We Broke Down ArtReview’s Power 100 by Race, Gender, Profession, and Place of Birth
The 15th edition of the ArtReview Power 100 was published today, listing the contemporary art world's most influential figures—at least according to the publication’s panel of 20 international judges. Year after year, the list features the curators, collectors, dealers, artists, and even a lonely philosopher providing the mix of the money, institutional support, and ideas that drive the global art world.
And while the top 10 is typically static (art-world power changes hands slowly, like the art world itself, ArtReview notes), this edition has a few shakeups. It’s notably more art- and less art market-focused than in recent years. The world’s busiest curator, Hans Ulrich Obrist, leads the Power 100 this year, unseating eminent dealers Iwan and Manuela Wirth. And Documenta 14 artistic director Adam Szymczyk sits at number two—a solid eight months before his exhibition even opens. His predecessor, Carolyn Christov Bakargiev, topped the Power 100 in 2012—after her seminal dOCUMENTA (13) opened—becoming the first woman to be given the honor.
The list is inherently a matter of opinion. But it’s useful as a benchmark, as a way to learn who the art world thinks the most powerful people in the art world are. It’s worth taking a spin through the list yourself. But, to help parse the information, we’ve broken down the Power 100 by gender, race and ethnicity, region of birth, and profession to see the bigger picture of who’s shaping art today. (Where the entities included are more than one person, we counted each as an individual, so some totals will exceed 100.)
As numerous surveys have shown—including a recent one by the Guerrilla Girls—women are underrepresented across the art world, but particularly at the upper echelons of its power. Knowing this, the fact that 32% of the Power 100 are women is yet another reminder that parity between different genders is a long way off. The first woman on the list, Manuela Wirth, makes her appearance with her partner at number three. Acclaimed German artist Hito Steyerl, whose video work explores how digital culture influences our lives, makes the first solo appearance at number seven. The curator of the forthcoming Venice Biennale, Christine Macel, makes an appearance on the Power 100 at number 17.
Of the individuals included in the Power 100, the overwhelming majority are white—to the tune of 70%. Even though the list has a global remit, the figure reveals that the art world and its “most influential” individuals don’t reflect the diversity of the general population. This will shock absolutely no one and reflects diversity issues in the art-historical canon only now being addressed. According to the rankings, one of the most powerful people of color in the art world is artist Ai Weiwei, who lands at number 10.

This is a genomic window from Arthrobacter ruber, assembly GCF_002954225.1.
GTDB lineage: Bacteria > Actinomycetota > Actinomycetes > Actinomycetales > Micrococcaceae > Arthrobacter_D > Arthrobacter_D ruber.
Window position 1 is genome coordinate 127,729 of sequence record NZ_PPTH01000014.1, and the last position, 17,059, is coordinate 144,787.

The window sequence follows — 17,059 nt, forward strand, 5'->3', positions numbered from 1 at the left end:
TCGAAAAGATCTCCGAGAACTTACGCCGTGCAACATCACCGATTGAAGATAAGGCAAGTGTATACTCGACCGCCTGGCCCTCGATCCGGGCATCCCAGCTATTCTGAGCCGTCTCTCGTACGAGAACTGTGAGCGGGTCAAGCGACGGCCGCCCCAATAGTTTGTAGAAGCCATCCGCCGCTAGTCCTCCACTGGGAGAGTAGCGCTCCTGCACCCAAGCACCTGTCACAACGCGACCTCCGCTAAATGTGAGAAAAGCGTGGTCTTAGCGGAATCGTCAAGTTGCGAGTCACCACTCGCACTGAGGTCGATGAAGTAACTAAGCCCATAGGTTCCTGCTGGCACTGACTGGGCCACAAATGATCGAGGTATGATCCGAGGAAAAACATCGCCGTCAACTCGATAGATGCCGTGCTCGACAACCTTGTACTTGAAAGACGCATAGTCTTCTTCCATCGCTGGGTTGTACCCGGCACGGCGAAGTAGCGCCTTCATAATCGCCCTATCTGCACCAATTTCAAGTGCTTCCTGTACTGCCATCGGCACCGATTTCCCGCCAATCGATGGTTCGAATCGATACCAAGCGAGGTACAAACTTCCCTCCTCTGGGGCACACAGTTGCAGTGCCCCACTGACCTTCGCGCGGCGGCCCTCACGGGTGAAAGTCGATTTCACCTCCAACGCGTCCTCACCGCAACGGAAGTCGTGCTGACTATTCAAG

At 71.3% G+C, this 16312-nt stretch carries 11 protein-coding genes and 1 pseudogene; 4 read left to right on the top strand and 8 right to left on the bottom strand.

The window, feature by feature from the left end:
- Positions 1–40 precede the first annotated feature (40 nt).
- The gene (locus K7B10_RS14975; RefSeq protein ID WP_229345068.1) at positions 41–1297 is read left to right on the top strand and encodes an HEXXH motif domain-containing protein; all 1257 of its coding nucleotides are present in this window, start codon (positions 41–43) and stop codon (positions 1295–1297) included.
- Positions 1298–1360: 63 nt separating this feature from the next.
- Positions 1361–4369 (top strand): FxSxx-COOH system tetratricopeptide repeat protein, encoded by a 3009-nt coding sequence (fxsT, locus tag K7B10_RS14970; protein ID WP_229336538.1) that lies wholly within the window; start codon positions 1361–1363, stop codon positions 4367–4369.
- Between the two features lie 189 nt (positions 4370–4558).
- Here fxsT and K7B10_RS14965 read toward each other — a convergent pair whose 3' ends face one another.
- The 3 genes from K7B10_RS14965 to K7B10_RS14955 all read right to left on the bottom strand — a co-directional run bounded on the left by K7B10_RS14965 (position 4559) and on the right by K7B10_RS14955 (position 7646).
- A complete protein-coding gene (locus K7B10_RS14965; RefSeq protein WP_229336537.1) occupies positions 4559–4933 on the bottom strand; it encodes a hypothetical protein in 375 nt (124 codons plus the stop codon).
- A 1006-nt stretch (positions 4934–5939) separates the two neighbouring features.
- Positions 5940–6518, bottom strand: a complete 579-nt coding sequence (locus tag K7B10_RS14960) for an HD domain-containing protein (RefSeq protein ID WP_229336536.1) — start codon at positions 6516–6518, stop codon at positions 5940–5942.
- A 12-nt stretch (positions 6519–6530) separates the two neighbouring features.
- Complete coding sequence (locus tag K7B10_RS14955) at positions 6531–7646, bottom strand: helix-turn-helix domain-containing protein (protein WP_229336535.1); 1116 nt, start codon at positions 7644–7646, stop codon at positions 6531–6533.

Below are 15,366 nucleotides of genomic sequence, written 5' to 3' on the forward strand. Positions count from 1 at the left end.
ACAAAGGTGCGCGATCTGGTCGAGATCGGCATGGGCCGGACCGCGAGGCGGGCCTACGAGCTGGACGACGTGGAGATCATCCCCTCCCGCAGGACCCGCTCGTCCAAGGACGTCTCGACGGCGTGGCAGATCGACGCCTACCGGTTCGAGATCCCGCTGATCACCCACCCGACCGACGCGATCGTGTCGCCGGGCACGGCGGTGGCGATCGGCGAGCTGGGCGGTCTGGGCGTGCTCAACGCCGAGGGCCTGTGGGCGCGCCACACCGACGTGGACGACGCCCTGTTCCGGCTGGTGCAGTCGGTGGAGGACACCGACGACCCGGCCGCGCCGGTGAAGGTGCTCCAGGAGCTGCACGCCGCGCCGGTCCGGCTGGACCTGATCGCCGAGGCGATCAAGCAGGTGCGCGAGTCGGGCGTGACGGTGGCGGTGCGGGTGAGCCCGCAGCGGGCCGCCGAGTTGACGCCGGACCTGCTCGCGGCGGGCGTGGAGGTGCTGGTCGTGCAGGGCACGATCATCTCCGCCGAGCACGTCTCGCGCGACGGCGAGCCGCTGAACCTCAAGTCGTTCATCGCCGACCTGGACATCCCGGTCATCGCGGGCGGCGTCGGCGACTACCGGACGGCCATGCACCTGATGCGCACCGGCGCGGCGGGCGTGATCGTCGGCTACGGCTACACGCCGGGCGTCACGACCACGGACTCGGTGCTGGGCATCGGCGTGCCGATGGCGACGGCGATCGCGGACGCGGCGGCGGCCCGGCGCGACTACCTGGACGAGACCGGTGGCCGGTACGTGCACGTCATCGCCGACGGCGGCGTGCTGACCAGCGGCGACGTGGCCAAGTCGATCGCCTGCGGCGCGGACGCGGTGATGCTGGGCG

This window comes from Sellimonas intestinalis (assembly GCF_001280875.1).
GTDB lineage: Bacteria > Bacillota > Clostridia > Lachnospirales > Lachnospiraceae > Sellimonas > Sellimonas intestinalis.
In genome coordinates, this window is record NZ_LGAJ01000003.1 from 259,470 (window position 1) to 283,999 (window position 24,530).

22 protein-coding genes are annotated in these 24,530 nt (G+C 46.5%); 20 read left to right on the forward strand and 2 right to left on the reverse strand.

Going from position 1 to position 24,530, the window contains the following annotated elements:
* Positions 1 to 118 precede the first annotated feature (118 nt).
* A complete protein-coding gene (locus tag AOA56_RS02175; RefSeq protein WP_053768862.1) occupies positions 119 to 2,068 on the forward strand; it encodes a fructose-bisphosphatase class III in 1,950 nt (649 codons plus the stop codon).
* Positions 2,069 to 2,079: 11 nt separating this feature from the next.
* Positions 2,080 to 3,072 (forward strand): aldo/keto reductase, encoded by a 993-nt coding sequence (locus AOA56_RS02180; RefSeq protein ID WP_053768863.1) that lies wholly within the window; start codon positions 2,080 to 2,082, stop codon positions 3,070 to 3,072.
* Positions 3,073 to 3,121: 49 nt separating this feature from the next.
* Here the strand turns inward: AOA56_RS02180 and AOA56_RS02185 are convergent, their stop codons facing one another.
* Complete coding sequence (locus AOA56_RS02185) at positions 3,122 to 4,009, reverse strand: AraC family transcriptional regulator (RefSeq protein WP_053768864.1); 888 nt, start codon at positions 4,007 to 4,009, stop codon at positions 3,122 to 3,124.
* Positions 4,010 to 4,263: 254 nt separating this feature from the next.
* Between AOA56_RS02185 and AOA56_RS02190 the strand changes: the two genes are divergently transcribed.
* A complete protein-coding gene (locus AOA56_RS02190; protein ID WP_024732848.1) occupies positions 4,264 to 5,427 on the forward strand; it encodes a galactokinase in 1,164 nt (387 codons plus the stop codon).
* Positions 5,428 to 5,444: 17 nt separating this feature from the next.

But the Power 100 does include numerous individuals from a range of backgrounds worthy of attention, and who are working with issues of race and inequality in their practice (see: Chicago-based artist Theaster Gates, number 16). Also included on the list at number 20 is Okwui Enwezor, the first-ever African curator of the prestigious Venice Biennale and current director of Munich’s Haus der Kunst.
Europe produces the powerhouses of the global art world, according to the Power 100, again reflecting its keen eye to artistic production and its facilitation, rather than sheer selling power. (For the purposes of this piece, we used the location where the individual was born, not where they work.) Out of those on the list, 51% hail from Europe—more than double the next closest locale, the United States. In the top 10 the disparity is even more acute. Nine of the 12 individuals are from Europe. Two—Larry Gagosian at number six and Adam D. Weinberg at number eight—are from the U.S. And, of the 13% of individuals on the Power 100 born in Asia, superstar artist Ai Weiwei is the only one to crack the top 10. Across the entirety of the list, the most underrepresented individuals are those hailing from Africa and the Middle East, both of which comprise just 3% of the list.
This year’s Power 100 features numerous artists, museum directors, and curators—with Obrist topping the list. It is perhaps an indication on the behalf of its jurors that the significance of the art market as a force has lessened as the market itself has cooled. Indeed, auctioneers or those involved with auctions make no appearance. Still, the art market doesn’t lack for representation, with dealers like Iwan & Manuela Wirth and David Zwirner coming in at numbers three and four. Together, collectors and dealers make up just under half of the Power 100’s total, with the most powerful of the former, Patricia Phelps de Cisneros, coming in at number 21, just two days after her donation of 102 works of Latin American art to MoMA.